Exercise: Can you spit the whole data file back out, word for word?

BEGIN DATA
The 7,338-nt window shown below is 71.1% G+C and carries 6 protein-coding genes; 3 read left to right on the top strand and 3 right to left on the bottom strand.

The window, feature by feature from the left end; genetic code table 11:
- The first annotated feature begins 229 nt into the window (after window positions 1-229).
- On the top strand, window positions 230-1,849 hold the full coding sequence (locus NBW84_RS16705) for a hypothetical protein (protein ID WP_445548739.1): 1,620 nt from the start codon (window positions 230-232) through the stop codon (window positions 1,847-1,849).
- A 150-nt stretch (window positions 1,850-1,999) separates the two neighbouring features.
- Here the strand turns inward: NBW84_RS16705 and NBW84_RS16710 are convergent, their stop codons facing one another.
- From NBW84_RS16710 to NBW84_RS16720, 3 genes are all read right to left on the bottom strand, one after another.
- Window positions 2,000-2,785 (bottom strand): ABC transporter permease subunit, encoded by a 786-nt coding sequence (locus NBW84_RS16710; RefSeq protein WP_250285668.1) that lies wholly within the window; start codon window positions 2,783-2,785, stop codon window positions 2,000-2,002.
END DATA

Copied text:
The 7,338-nt window shown below is 71.1% G+C and carries 6 protein-coding genes; 3 read left to right on the top strand and 3 right to left on the bottom strand.

The window, feature by feature from the left end; genetic code table 11:
- The first annotated feature begins 229 nt into the window (after window positions 1-229).
- On the top strand, window positions 230-1,849 hold the full coding sequence (locus NBW84_RS16705) for a hypothetical protein (protein ID WP_445548739.1): 1,620 nt from the start codon (window positions 230-232) through the stop codon (window positions 1,847-1,849).
- A 150-nt stretch (window positions 1,850-1,999) separates the two neighbouring features.
- Here the strand turns inward: NBW84_RS16705 and NBW84_RS16710 are convergent, their stop codons facing one another.
- From NBW84_RS16710 to NBW84_RS16720, 3 genes are all read right to left on the bottom strand, one after another.
- Window positions 2,000-2,785 (bottom strand): ABC transporter permease subunit, encoded by a 786-nt coding sequence (locus NBW84_RS16710; RefSeq protein WP_250285668.1) that lies wholly within the window; start codon window positions 2,783-2,785, stop codon window positions 2,000-2,002.